Scammers are using more and more sophisticated tactics to steal our confidential information and our money. Over a period of 12 months, Visa blocked USD7.2 billion worth of attempted fraudulent payments across 122 million transactions, stopping fraudsters in their tracks. 1
Today it’s not nearly so obvious you’re dealing with a criminal, and that applies to the language they use in their communications.
We’re not as savvy as we think we are
Scams are becoming so familiar that Visa commissioned a global report — “Fraudulese: The Language of Fraud” — and the results are a tad alarming.
Almost half of the people we surveyed believe they are super knowledgeable when it comes to recognising scams. But nearly 75% of people revealed they would typically respond to terms or phrases scammers often use in emails, text messages or social media messages.
Even more concerning is this: the people who describe themselves as “very” or “extremely” knowledgeable in recognising scams are more likely than the less confident people to act on at least one type of common scam message. Especially when it’s related to an opportunity for easy money.
What kind of language should you look out for?
Words and phrases like “free gift/gift card,” “exclusive deal,” “you have been selected,” “now available,” “giveaway” and “you are a winner” are used to reel people in — even those who think they’re highly savvy.
It’s great to be confident, but not at the expense of your wallet and private details. One way to reduce your risk of being scammed, is learning to spot “fraudulese”: those words and phrases frequently used in real-life scams. Whether you’re in Australia, Japan or Singapore, look out for some recurring themes.
You’ve won a cash prize when you never entered the draw in the first place: immediate red flag!
Criminals play with your emotions by pushing the excitement factor and offering too-good-to-be-true prizes. For example, “Guess what?? You have been approved for a lump sum payout of $648,525.38 … CONGRATULATIONS!!!”
They ask you not to tell anyone, for example, “I have something very good and confidential to share with you”. Naturally, they don’t want you seeking the advice of a friend or family member. Sometimes they say the offer will be voided if you tell anyone.
Scammers make it sound urgent and put the pressure on, hoping you will react quickly without thinking it through. “Act now! Remember, all prize money must be claimed no later than x date — BE WARNED!”
Whatever region you’re in, don’t be taken in by an extended family member reaching out via social media, telling you you’ve won a big cash prize or that your name is “on a list”. Chances are their account has been hacked by a scammer.
In some cases, the criminal will contact you over the phone or via SMS and proceed to impersonate the extended family member.
In one instance, an Australian victim was researching holidays when a pop-up offered her an irresistible travel prize. It said she would need to call the number listed “within three minutes” to claim her prize. Dead giveaway!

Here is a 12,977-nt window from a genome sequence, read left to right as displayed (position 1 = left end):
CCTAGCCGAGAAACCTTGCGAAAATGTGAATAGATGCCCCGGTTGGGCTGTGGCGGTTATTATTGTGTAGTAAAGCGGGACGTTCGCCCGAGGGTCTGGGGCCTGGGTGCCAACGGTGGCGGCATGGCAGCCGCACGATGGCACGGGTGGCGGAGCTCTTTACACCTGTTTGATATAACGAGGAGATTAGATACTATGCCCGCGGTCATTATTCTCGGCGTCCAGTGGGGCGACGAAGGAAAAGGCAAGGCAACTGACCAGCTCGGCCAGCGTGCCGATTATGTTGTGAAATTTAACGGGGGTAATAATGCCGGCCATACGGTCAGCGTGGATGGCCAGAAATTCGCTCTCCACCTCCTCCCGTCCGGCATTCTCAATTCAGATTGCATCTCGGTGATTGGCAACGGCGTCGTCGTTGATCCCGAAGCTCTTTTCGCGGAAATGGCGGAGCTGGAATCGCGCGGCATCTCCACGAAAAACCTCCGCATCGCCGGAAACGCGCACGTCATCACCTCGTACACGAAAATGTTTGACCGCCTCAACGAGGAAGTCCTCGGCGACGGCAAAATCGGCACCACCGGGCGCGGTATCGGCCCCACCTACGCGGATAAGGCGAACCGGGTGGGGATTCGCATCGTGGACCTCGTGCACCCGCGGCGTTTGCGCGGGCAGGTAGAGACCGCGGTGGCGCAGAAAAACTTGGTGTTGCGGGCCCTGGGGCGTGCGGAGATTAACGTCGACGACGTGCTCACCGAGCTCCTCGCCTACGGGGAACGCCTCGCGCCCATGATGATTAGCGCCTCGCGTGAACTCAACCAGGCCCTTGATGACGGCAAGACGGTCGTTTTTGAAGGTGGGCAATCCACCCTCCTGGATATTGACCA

All over the world, fraudsters have come up with versions of fake giveaways promoted through social media ads. One example describes an “amazing giveaway” of two luxury vehicles: “For the FIRST time in history”. Ads are often well written and polished, with fake comments making it feel all the more believable.
With investment fraud, look out for phrases such as: “it’s a limited offer” or “don’t miss this opportunity”.
In Japan and elsewhere, cold calling is a problem. Here the scammer pretends to be a brokerage or asset management firm and approaches people via non-face-to-face channels, including email, to solicit investment in securities or financial products.
Urgent requests for fund transfers are a sure sign, as are claims that the share price of a certain “high quality” company will soon “increase significantly”.
When a stranger wants to be friends on social networking sites then claims they’re a stockbroker, bank or financial company employee, be on high alert. Especially if they offer incredible investment opportunities with unreasonably “high returns” and little-to-no risk.
In Singapore, scammers have even pretended to be representatives of the nation’s sovereign wealth fund (GIC), on group chats. Victims are invited to join group chats where they’re offered lucrative investment packages.
Dream job offers
Finally, wherever you’re based, there are people who try to take your money or your personal information (or both) through fraudulent job ads, social posts, emails or direct messages. Be especially wary of “work from home” jobs that “guarantee” a ridiculously lucrative day rate for easy work.
If you’re asked to pay upfront for a background check, job training, or starter kit of materials and told you’ll be reimbursed in your first paycheck, and they ask you to transfer via money order, wire transfer, pre-loaded card or electronic currency — run, fast, in the other direction. You’ll never be reimbursed, and you probably won’t be able to recover any money transferred.
To keep your financial information and your money safe, take a few extra moments to analyse the language before acting on an offer from a stranger. If you have even the tiniest suspicion about a communication, however convincingly it’s worded, do not click or reply. Instead, “block” or “report” the contact.
Also make sure you’re up to speed with warnings from your government on scams. Visa is constantly updating our network security to ensure your data is safe.
- However confident you feel, you still could end up a scam victim
- If you didn’t enter a competition for a fabulous prize, you haven’t won it
- Never feel pressured to act quickly
- “High return, no-risk” investments or amazing job offers are probably too good to be true
- If in doubt, block/report – or at least do some research to see if it’s legitimate